Adam’s sister May’s room, in sharp contrast to his room of dark wood and red curtains (and secret stairs in the closet), was a sea of blue and white. There were no dark corners or secret tunnels and stairs in Adam’s sister May’s room, only light reflecting off of mirrored surfaces. Crowding her bed, her shelves, and her little homework desk lived an all-female army of dolls. May was their benevolent leader, and she posed them and dressed them for at least two-hour stretches at a time. May’s imagination held no fear and possessed no borders. When Adam was frightened of ghost slaves making the stairs in his closet creak or of thunder or moonless nights, May held his hand and turned his fear to wonder. She was the adventurous one, the older one, the one who choreographed their long summer afternoons when their mother was asleep in her room and their father was working downtown.
One of those long afternoons, when Adam and his sister had exhausted themselves from pretending to be fairies and trolls and wizards in the basement, May suggested that they go outside to play. The day wasn’t too hot and their mother was entertaining fancy-looking women in her pink and black parlor. May and Adam were instructed to be quiet, play in the attic, build something, just stay out of the parlor and the foyer and might as well stay out of the dining room, too. Usually when their mother gave them such grave instructions they took them lightly, closed the pocket doors that separated the adult world from the children’s world (but not all the way, they always left a crack open to eavesdrop if they grew bored with their own games), and played either together or individually upstairs in their rooms. Sometimes they played on the hall swing upstairs, and sometimes May tried to convince Adam to take the secret stairs down to the basement and out the crawlspace door to their small but tidily landscaped yard. Adam always shied away from the steps, though he kept a small crate of metal army men on the small, rough pine landing. He wanted to mark the spot as his and his own, even if his closet frightened him so much that when he thought of the yawning chasm it led to his bladder grew weak and wobbly.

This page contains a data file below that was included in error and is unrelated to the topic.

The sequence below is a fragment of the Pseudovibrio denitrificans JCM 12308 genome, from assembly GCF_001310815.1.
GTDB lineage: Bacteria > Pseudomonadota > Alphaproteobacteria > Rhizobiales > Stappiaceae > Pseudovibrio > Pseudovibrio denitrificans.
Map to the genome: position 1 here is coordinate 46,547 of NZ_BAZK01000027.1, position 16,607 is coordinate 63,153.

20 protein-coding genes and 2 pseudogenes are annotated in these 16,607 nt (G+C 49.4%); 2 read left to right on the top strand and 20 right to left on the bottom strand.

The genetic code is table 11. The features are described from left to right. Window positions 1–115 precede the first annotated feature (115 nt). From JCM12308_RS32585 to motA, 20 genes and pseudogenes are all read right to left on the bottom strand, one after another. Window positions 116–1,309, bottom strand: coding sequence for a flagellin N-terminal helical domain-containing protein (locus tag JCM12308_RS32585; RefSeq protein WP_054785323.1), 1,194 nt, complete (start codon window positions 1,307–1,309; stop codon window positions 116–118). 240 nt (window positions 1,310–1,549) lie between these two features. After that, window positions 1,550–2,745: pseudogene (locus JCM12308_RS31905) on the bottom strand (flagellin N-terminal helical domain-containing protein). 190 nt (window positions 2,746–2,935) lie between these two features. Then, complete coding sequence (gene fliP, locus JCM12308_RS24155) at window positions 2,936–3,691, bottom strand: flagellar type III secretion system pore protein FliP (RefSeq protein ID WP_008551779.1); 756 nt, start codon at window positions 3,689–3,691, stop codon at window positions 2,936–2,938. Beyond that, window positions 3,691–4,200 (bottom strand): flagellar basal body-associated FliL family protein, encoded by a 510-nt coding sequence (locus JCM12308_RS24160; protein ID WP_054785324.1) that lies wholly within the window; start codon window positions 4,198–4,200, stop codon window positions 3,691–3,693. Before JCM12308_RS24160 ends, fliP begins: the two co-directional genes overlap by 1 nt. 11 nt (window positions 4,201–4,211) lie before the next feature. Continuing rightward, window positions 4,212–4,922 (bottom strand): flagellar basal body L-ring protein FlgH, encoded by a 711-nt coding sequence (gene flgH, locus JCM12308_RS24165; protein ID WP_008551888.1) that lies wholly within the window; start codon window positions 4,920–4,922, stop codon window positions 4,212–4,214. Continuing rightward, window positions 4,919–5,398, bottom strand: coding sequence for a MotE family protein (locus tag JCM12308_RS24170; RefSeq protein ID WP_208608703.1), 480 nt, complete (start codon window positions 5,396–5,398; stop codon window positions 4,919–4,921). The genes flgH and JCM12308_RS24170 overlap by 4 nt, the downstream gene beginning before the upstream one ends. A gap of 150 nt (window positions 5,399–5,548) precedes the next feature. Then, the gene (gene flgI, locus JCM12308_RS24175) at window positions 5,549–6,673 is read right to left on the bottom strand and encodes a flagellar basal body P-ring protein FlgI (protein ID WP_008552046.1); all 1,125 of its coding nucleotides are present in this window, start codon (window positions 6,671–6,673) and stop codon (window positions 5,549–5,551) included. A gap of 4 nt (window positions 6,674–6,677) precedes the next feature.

So that afternoon, while their mother was laughing a bit stiffly and nibbling at store-bought cookies in the parlor (her hair was even combed and swooped up into a youthful Gibson girl style), May and Adam crept out the French doors that led from the sunroom and began to walk in their neighborhood alone. They weren’t allowed to do this, their mother was lax with their activities and ventures inside their huge house, but since the city they lived in was big, and sometimes bad, they were not allowed out unchaperoned. And because their mother was afraid of most of the world outside, they weren’t allowed much freedom outside at all. But May had itchy feet that summer, and she was almost twelve, so there was no stopping her. Adam in his memory told himself that he had tried to stop her, that he was the good one and the one who always listened to his mother and father, but really he always just went along with whatever May said that they were going to do. He was just quieter than she, more frightened. For as full of shadows and and dark halls as his house was, he still felt safe inside for the most part. The world outside seemed like a cave that went on forever, and he didn’t feel brave at all. But he went along, because May was going.
The image is via Forgotten Detroit, and though the fictional Adam grew up in Ohio, I just thought this hall/image looked too much like his house not to share.